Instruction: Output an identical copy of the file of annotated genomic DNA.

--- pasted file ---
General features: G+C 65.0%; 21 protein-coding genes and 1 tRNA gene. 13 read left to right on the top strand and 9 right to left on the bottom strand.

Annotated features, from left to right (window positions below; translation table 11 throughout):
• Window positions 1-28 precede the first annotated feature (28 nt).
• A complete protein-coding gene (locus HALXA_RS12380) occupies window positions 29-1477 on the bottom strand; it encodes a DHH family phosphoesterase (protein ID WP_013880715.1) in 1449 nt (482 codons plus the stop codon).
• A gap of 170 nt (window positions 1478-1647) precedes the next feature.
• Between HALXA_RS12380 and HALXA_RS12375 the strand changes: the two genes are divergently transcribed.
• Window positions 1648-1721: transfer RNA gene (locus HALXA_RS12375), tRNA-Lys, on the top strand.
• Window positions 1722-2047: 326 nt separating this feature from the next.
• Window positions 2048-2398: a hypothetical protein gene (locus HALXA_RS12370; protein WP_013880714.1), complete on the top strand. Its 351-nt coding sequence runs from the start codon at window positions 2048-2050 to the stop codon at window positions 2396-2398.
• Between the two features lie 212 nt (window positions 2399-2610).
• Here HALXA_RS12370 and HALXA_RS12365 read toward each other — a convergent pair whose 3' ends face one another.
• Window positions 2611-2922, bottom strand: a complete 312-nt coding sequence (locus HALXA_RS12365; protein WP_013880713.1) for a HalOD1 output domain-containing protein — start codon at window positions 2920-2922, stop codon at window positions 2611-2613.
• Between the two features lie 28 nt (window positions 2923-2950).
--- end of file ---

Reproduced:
General features: G+C 65.0%; 21 protein-coding genes and 1 tRNA gene. 13 read left to right on the top strand and 9 right to left on the bottom strand.

Annotated features, from left to right (window positions below; translation table 11 throughout):
• Window positions 1-28 precede the first annotated feature (28 nt).
• A complete protein-coding gene (locus HALXA_RS12380) occupies window positions 29-1477 on the bottom strand; it encodes a DHH family phosphoesterase (protein ID WP_013880715.1) in 1449 nt (482 codons plus the stop codon).
• A gap of 170 nt (window positions 1478-1647) precedes the next feature.
• Between HALXA_RS12380 and HALXA_RS12375 the strand changes: the two genes are divergently transcribed.
• Window positions 1648-1721: transfer RNA gene (locus HALXA_RS12375), tRNA-Lys, on the top strand.
• Window positions 1722-2047: 326 nt separating this feature from the next.
• Window positions 2048-2398: a hypothetical protein gene (locus HALXA_RS12370; protein WP_013880714.1), complete on the top strand. Its 351-nt coding sequence runs from the start codon at window positions 2048-2050 to the stop codon at window positions 2396-2398.
• Between the two features lie 212 nt (window positions 2399-2610).
• Here HALXA_RS12370 and HALXA_RS12365 read toward each other — a convergent pair whose 3' ends face one another.
• Window positions 2611-2922, bottom strand: a complete 312-nt coding sequence (locus HALXA_RS12365; protein WP_013880713.1) for a HalOD1 output domain-containing protein — start codon at window positions 2920-2922, stop codon at window positions 2611-2613.
• Between the two features lie 28 nt (window positions 2923-2950).